Solomon Lew is unhappy with the GST threshold
Billionaire retail magnate Solomon Lew has said he will try and find a way to sidestep charging GST on his products.
The comments are a response to the announcement by Australia Post last month that it would begin shipping goods purchased online from US stores that do not provide direct shipping to Australia.
The announcement drew the ire of retailers, including Harvey Norman boss Gerry Harvey, who said Australia Post was encouraging Australian shoppers to avoid paying GST.
Currently, international retailers are exempt from charging the 10% GST on products worth less than $1000 that are bought in from overseas.
Speaking at the annual general meeting of his company Premier Investments, Lew said Australia Post’s initiative to “expand the path of non-collection of GST” had provoked his company to find a way around the tax.
“As a direct result of government delays and inaction, I have been left with no choice and I will be asking my executive team, in 2015, to find the path to ship online product to customers into Australia GST and duty free,” said Lew.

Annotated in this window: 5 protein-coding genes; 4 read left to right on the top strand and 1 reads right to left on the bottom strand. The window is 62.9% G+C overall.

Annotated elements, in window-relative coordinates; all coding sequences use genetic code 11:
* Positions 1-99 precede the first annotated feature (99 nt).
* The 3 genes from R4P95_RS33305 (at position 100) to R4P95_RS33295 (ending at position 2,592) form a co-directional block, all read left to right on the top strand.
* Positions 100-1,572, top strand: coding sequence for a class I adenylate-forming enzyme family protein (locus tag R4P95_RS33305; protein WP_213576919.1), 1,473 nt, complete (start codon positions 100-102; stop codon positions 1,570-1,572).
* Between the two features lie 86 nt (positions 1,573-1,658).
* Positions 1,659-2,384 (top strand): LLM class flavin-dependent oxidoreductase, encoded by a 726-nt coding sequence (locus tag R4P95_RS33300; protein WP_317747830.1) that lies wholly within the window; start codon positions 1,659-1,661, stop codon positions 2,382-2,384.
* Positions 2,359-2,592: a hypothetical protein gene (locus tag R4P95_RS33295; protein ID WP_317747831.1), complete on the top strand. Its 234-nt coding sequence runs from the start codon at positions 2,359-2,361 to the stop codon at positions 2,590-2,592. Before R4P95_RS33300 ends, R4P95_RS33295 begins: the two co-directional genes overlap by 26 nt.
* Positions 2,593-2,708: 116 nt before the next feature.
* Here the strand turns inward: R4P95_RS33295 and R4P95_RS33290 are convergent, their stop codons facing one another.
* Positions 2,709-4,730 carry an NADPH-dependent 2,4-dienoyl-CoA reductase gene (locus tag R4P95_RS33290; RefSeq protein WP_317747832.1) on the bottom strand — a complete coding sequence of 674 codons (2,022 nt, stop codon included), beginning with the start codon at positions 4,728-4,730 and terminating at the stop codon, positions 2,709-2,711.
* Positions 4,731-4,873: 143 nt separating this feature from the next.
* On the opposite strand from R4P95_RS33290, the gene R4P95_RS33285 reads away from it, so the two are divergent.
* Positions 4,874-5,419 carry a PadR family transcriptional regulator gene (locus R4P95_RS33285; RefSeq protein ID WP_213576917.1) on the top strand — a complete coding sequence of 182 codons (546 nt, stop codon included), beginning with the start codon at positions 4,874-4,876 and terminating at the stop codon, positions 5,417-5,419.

Lew, whose company owns brands including Just Jeans, Smiggle and Peter Alexander, said urgent action is needed to ensure the Australian economy is able to operate under fair and competitive rules.
“The flawed status quo represents a threat to our industry, the broader Australian economy and jobs,” he said.
Calling on the Australian government to lower the GST threshold, Lew said the UK, US, Canada and Europe have already acted to ensure fair competition in their retail markets.
Speaking to SmartCompany, Australian Retailers Association executive director Russell Zimmerman agreed the Australian government must act.
“Quite frankly the government will only have itself to blame if it doesn’t do something,” says Zimmerman, who estimates 30,000 retail jobs had already been lost due to indecision on the tax.
“The more people that spend money overseas, the more retailers will have to look at their staffing and begin to close their doors. The government needs to do something to act quickly and to get the threshold lowered so we can retain jobs.”